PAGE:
This year, the annual Starry Starry Night Gala honored a single individual, Elizabeth Waldstein, the former Executive Director of the Walkway Over the Hudson, who served the organization for 12 years.
The Walkway lies 212 feet above the Hudson River and is 1.28 miles in length. It was formally a railroad bridge that connected the Midwest to New York City and New England, running through Highland and Poughkeepsie. It is now a New York State Park and is the longest pedestrian bridge in the world. The park welcomes about 700,000 people a year.
During Waldstein’s tenure, she raised funds to support major programs and capital initiatives such as the Dutchess Rail Trail connection and the Waterfront Elevator, and implemented many Walkway Master Plan improvements, including benches, solar lighting, signage, the Washington Street staircase and the construction of the East and West Pavilions on each side of the Park.
Before introducing Elizabeth, Architect and Acoustician John Storyk discussed the long journey that led to the creation of the Walkway Over the Hudson State Park.
Storyk said in May 2006 he accepted the position of Director of the Walkway Over the Hudson Board, “who were about to usher this 130 year old bridge into the next chapter of its life, believing it a good idea to have an architect/engineer on the board.”
Storyk said when he started out he had very little understanding of the challenging work ahead, but the project appealed to him because of its elegant simplicity.
“We really only had two goals: convert the bridge and get it open by 2009,” he said. “Although the project was massive and complicated, we set out to transform our bridge into a world class destination and I believe we succeeded. It changed our communities and it changed our lives and then enter our honoree, our Elizabeth.”
Storyk said after Elizabeth came on board, there were dozens of new projects being considered, “including ones we didn’t even know about and there was no better person than our Elizabeth to dream, inspire and lead our team to complete these goals. She did this while steering a small and nimble group of amazingly effective staff and members of our Friends organization and sorting out how we stay funded for the future and how we leave ourselves a legacy.”
Storyk highlighted several lasting achievements; the Ambassadors of the Walkway program, building visitor centers with bathrooms, installing an elevator on the east side of the Walkway, placing benches, flags, banners and solar lights on the bridge and hosting events and community functions. He said many people and organizations contributed to the success of the Walkway, “but I believe in my heart this would not have been possible without our Elizabeth. She has a way of making us all reach our higher goals and has an amazing love for our community and the Walkway.”
In her speech, Elizabeth summed up her beliefs in three words: community, generosity and gratitude, that resulted in transforming a closed, old railroad bridge into a wonderful New York State park.
“I sincerely hope you understand and you feel that I have returned your kindness and I appreciate what you all have done. For me, it’s all been about friends, family, community, generosity and gratitude that’s brought us to this place where we have this outstanding facility in the Walkway Over the Hudson.”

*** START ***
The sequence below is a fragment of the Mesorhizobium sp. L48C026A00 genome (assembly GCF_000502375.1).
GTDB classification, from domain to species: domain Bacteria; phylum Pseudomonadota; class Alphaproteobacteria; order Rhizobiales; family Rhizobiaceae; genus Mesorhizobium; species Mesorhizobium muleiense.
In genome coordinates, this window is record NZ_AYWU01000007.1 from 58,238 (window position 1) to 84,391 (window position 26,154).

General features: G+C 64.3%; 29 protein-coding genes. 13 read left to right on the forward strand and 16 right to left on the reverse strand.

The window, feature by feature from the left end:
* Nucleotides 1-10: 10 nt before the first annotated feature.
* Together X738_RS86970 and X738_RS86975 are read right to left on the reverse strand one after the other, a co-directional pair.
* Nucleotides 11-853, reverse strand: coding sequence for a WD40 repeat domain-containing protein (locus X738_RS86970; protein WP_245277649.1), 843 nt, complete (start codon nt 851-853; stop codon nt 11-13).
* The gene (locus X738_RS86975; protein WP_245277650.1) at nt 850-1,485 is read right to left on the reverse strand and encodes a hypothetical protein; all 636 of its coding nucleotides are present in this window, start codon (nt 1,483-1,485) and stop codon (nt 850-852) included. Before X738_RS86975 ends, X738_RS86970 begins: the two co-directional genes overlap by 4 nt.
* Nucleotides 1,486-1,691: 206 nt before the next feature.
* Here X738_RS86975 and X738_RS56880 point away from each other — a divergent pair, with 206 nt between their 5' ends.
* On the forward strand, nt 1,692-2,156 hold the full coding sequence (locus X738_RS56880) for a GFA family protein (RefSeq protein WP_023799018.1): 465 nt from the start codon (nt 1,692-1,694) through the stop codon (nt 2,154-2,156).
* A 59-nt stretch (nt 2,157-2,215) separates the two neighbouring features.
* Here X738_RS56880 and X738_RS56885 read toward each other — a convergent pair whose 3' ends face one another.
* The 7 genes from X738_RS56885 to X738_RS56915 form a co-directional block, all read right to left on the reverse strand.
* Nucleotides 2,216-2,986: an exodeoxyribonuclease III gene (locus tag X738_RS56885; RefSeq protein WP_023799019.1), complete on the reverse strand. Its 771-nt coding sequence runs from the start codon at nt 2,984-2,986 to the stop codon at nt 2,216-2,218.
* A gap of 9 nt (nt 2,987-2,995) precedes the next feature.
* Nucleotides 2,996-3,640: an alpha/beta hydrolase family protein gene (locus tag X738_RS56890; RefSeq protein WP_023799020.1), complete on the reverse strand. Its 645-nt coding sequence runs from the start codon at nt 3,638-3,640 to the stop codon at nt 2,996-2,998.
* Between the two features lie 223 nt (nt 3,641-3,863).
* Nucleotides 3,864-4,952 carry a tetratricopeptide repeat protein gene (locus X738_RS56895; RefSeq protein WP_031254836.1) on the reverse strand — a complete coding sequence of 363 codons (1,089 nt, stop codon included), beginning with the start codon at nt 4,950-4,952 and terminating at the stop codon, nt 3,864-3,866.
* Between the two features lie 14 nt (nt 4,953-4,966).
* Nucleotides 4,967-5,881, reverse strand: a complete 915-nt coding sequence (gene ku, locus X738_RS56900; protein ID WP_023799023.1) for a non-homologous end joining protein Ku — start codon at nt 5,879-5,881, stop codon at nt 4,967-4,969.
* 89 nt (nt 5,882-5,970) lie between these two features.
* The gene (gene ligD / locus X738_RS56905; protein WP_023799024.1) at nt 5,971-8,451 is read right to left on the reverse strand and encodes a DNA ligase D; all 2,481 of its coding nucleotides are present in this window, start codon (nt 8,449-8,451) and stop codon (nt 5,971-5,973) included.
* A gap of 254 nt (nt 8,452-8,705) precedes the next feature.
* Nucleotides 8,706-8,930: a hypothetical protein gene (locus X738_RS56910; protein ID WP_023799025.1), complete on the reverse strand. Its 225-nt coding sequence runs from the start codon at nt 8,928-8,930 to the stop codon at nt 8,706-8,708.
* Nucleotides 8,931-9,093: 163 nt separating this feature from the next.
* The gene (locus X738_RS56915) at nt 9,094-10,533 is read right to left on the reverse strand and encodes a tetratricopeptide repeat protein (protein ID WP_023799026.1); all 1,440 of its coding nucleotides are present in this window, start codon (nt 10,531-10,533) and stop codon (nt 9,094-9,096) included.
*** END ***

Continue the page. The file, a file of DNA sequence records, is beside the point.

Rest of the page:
In a subsequent interview, Elizabeth stressed that she did not achieve this alone but with the invaluable help of about 40 other people. She was thrilled to hear in June that she was going to be this year’s honoree at the Gala.
“I’m very happy with what we’ve accomplished and I’ve done a good job,” she said. “The Walkway Over the Hudson has been an amazing experience, and I’m really proud that I was able to bring my 40 years of experience with non-profits that seemed to fit so well with the Walkway.”
Walkway Board member Howie Schwartz, said although the work is sometimes hard, “I love the people,” while lending advice when and where needed.
NYS Senator Michelle Hinchey said, “the walkway is such a special entity that we have in the Hudson Valley. It’s a huge tourism driver, a huge economic driver and is a physical and literal connector between Dutchess and Ulster counties. To see how far it’s come and to see the dedication of volunteers, and of course of Elizabeth, and so many others who had a vision from nothing to create something that we are here all celebrating today is really exciting.”
Hichey’s late father, Congressman Maurice Hinchey, was able to secure the initial funding that got the Walkway project moving. Now his daughter Michelle is carrying on that legacy and last year she was able to secure a grant of $125,000 to build a Pavilion and to hire a farm market manager, in the parking area off Haviland Road, adjacent to the Hudson Valley Rail Trail.
Hinchey said the Walkway, “puts us on the map and people come from all over...There was the vision, determination and getting the funding, which was very difficult; and to power through that has been amazing. To celebrate that today and to be together, especially after the pandemic, is a great legacy of an iconic structure here.”
Newly elected Congressman Pat Ryan [NY-18] described the Walkway as a, “treasure of our community. Like all great ideas the skeptics were out in the beginning and as the saying goes, success has many fathers and failure is an orphan.”
Ryan said the Walkway brings people together, “and the whole region of the Hudson Valley is so exciting right now.”